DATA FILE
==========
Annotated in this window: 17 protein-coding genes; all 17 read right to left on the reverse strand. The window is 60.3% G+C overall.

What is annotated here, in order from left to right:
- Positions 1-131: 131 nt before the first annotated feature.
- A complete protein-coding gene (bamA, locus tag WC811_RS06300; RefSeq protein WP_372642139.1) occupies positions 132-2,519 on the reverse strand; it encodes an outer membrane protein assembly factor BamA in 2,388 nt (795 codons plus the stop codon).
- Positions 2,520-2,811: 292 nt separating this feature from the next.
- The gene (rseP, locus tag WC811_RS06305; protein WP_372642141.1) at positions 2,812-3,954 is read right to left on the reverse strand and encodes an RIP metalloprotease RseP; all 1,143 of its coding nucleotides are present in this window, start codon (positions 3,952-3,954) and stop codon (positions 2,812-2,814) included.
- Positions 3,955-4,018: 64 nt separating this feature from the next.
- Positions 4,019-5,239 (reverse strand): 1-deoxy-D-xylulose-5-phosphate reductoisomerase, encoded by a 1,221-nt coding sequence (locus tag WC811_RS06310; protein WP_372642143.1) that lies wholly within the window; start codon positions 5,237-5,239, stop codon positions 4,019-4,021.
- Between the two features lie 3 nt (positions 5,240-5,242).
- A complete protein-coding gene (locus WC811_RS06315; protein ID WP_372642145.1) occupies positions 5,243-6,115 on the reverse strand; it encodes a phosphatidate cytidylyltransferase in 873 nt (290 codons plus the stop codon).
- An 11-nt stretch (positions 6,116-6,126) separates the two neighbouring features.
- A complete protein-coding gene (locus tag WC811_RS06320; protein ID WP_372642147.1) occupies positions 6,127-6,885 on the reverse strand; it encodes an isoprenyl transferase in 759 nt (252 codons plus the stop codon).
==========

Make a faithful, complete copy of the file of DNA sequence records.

Annotated in this window: 17 protein-coding genes; all 17 read right to left on the reverse strand. The window is 60.3% G+C overall.

What is annotated here, in order from left to right:
- Positions 1-131: 131 nt before the first annotated feature.
- A complete protein-coding gene (bamA, locus tag WC811_RS06300; RefSeq protein WP_372642139.1) occupies positions 132-2,519 on the reverse strand; it encodes an outer membrane protein assembly factor BamA in 2,388 nt (795 codons plus the stop codon).
- Positions 2,520-2,811: 292 nt separating this feature from the next.
- The gene (rseP, locus tag WC811_RS06305; protein WP_372642141.1) at positions 2,812-3,954 is read right to left on the reverse strand and encodes an RIP metalloprotease RseP; all 1,143 of its coding nucleotides are present in this window, start codon (positions 3,952-3,954) and stop codon (positions 2,812-2,814) included.
- Positions 3,955-4,018: 64 nt separating this feature from the next.
- Positions 4,019-5,239 (reverse strand): 1-deoxy-D-xylulose-5-phosphate reductoisomerase, encoded by a 1,221-nt coding sequence (locus tag WC811_RS06310; protein WP_372642143.1) that lies wholly within the window; start codon positions 5,237-5,239, stop codon positions 4,019-4,021.
- Between the two features lie 3 nt (positions 5,240-5,242).
- A complete protein-coding gene (locus WC811_RS06315; protein ID WP_372642145.1) occupies positions 5,243-6,115 on the reverse strand; it encodes a phosphatidate cytidylyltransferase in 873 nt (290 codons plus the stop codon).
- An 11-nt stretch (positions 6,116-6,126) separates the two neighbouring features.
- A complete protein-coding gene (locus tag WC811_RS06320; protein ID WP_372642147.1) occupies positions 6,127-6,885 on the reverse strand; it encodes an isoprenyl transferase in 759 nt (252 codons plus the stop codon).